The coronavirus pandemic forced all the major auction houses like Sotheby’s, Christie’s, and Phillips to postpone their live auctions and pivot to the virtual world for their scheduled sales. It sounds like a nightmarish situation for these companies and those who planned to take part in their auctions. However, it seems the pandemic and the lockdown measures due to it have failed to put a dent to the business; or, at least, the auctions dealing with collectible cars are doing just fine. In fact, the recently concluded RM Sotheby’s online-only Driving into Summer auction managed to produced the most expensive car ever sold over the internet. The exclusively-online sale saw a pristine 2003 Ferrari Enzo with just 1250 miles on the odometer sell for a record-setting $2,640,000.
The two-day auction by RM Sotheby’s that ended on 29th May was the first-ever car auction by the company specifically curated for an online sale. As many as 126 lots went under the hammer on the last day, which included the record-setting Enzo Ferrari. The supercar bearing the chassis number 133033 is one of the only 400 examples of Enzo Ferrari that were ever built and it has had only two owners over its entire life, both based in California. The first owner had it for 15 years, and it’s not uncommon for such high-valued collectible cars to have low mileage, but 1250 miles is surprisingly low with an average of just 74 miles driven each year since it rolled off the production line. The halo car is powered by an F1-derived V12 engine that produces 651 horsepower and can propel the car from 0-60mph in 3.3 seconds. It also features the very rare two-tone racing seats with red 3D cloth inserts. On the very same day, another extremely collectible Ferrari exchanged hands at the RM Sotheby’s. The 1985 Ferrari 288 GTO managed to sell for a whopping $2.3 million.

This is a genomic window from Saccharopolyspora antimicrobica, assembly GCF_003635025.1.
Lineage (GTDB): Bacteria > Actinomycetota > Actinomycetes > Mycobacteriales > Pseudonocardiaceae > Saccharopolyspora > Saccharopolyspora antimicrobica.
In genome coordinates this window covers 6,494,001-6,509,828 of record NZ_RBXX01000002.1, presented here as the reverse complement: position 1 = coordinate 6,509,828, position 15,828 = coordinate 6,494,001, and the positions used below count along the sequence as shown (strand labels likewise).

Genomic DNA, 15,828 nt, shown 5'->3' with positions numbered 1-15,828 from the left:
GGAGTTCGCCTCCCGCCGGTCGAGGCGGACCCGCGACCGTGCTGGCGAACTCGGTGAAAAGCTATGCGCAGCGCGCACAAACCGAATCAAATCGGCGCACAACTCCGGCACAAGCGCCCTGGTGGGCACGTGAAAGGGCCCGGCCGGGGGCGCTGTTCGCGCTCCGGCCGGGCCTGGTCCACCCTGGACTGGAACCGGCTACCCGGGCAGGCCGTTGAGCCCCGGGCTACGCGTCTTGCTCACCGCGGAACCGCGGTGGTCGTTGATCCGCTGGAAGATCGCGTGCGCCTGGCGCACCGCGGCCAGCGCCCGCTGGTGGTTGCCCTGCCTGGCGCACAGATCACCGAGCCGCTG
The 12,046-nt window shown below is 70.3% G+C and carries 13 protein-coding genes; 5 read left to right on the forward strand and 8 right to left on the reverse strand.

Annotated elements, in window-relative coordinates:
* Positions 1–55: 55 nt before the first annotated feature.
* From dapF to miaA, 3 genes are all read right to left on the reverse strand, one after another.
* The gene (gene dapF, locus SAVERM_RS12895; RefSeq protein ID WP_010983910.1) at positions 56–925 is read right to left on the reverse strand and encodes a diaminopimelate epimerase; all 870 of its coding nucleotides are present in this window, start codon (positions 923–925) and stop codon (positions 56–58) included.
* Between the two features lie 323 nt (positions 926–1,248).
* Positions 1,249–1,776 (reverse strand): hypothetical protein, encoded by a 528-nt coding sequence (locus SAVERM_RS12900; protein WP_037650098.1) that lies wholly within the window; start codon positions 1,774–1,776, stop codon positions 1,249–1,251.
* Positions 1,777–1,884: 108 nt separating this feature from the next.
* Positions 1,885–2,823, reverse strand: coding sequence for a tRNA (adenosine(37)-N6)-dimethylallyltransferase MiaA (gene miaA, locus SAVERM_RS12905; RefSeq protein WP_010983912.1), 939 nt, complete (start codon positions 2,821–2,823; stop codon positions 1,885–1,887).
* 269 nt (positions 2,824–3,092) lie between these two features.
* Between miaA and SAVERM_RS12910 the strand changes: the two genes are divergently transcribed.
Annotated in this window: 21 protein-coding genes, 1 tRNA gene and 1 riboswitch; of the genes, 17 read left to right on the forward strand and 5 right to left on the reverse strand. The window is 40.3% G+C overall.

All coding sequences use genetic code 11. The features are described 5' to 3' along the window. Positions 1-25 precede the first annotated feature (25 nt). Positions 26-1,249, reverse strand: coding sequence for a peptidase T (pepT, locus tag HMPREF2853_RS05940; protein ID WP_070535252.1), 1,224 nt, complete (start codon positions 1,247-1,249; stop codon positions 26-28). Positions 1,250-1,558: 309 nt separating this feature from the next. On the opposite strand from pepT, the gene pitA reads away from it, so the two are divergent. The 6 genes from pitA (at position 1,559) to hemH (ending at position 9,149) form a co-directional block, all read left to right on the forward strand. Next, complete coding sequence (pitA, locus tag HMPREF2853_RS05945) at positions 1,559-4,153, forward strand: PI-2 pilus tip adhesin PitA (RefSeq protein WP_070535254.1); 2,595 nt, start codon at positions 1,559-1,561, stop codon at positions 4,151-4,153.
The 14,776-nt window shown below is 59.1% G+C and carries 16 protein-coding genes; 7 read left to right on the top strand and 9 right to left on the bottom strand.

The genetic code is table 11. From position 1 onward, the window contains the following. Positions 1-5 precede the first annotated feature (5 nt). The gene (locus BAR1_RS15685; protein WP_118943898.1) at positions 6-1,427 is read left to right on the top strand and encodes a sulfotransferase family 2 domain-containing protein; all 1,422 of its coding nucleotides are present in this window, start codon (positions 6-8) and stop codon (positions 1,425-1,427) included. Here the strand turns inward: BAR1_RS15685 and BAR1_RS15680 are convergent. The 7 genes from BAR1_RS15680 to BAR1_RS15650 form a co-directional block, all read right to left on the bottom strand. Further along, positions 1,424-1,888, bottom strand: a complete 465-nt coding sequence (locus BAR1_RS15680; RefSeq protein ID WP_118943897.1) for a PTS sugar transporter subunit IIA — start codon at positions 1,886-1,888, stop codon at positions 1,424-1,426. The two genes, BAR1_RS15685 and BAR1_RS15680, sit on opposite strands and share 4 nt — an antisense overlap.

[More at Sotheby’s]